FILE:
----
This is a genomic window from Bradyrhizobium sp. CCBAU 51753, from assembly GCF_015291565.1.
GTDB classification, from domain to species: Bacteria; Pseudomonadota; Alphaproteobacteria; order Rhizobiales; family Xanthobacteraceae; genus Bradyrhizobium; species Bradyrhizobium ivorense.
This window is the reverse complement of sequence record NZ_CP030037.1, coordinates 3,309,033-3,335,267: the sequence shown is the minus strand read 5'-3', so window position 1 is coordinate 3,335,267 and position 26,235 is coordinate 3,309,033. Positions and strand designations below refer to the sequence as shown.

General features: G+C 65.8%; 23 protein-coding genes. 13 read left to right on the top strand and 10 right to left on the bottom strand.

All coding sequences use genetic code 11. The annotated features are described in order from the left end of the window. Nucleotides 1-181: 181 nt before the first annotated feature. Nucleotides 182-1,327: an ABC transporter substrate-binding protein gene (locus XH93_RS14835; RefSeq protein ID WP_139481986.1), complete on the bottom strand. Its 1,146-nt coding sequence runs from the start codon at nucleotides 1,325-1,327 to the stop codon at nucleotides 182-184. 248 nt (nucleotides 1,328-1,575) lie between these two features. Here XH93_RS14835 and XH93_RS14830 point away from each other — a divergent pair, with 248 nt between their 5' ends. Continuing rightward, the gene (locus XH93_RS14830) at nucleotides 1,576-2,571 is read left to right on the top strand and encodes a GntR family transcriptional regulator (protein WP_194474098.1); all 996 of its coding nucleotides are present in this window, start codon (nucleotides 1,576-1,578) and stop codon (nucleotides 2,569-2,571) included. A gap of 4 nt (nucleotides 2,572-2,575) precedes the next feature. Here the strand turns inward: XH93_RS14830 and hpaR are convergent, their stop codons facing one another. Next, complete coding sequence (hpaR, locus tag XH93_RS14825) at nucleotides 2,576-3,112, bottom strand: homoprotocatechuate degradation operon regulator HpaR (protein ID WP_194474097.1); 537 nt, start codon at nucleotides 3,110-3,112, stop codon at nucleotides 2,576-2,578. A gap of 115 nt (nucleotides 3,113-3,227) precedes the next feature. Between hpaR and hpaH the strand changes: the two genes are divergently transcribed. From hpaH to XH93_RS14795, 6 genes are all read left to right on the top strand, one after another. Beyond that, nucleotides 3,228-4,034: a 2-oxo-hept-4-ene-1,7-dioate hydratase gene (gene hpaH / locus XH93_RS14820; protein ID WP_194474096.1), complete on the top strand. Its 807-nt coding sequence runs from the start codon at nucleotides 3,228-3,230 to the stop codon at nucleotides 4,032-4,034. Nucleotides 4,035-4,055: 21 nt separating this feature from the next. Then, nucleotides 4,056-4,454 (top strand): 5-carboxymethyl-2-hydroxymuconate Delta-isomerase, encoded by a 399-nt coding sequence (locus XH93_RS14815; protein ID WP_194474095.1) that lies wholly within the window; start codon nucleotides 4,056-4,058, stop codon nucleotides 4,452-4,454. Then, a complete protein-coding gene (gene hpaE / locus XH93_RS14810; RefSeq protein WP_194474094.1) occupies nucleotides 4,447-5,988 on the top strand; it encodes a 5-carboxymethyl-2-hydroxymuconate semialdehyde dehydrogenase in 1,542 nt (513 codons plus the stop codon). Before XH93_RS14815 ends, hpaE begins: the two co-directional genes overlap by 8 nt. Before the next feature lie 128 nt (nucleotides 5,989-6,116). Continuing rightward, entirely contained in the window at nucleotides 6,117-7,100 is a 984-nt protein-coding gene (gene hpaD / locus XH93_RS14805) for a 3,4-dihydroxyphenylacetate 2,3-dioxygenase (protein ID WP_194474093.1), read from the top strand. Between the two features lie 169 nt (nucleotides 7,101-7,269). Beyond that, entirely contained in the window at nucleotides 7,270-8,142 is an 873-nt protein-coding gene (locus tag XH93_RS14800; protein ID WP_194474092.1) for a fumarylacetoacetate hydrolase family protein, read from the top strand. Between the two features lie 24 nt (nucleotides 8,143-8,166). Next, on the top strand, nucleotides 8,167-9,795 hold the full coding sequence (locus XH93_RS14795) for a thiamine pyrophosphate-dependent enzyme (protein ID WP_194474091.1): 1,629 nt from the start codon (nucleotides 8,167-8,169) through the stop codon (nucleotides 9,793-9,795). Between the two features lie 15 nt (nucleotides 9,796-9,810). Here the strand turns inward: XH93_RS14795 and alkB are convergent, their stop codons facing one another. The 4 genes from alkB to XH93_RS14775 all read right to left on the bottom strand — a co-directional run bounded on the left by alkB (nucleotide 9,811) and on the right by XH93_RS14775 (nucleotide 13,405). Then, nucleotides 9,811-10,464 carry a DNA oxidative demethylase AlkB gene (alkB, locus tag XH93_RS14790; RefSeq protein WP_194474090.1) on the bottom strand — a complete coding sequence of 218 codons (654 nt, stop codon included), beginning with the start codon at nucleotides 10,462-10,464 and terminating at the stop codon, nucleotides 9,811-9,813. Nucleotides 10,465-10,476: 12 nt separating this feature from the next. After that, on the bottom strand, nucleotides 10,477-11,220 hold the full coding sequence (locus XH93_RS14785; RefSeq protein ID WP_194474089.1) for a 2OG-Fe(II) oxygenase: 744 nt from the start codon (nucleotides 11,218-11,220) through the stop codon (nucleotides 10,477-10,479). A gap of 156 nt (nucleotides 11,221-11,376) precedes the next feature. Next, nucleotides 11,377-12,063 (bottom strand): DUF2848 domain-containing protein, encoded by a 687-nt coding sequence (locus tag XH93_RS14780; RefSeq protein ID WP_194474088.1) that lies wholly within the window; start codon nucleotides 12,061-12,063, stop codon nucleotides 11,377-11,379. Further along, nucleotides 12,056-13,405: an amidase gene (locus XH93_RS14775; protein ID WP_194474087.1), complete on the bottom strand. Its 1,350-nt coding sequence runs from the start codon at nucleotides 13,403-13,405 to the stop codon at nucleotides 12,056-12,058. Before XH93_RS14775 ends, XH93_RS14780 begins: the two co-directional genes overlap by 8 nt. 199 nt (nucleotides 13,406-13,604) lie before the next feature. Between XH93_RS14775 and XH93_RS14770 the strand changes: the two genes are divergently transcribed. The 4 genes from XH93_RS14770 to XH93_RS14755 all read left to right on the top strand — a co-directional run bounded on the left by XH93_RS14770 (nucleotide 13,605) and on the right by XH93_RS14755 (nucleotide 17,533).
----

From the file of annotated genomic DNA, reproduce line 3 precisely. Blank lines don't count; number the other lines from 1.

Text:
This window is the reverse complement of sequence record NZ_CP030037.1, coordinates 3,309,033-3,335,267: the sequence shown is the minus strand read 5'-3', so window position 1 is coordinate 3,335,267 and position 26,235 is coordinate 3,309,033. Positions and strand designations below refer to the sequence as shown.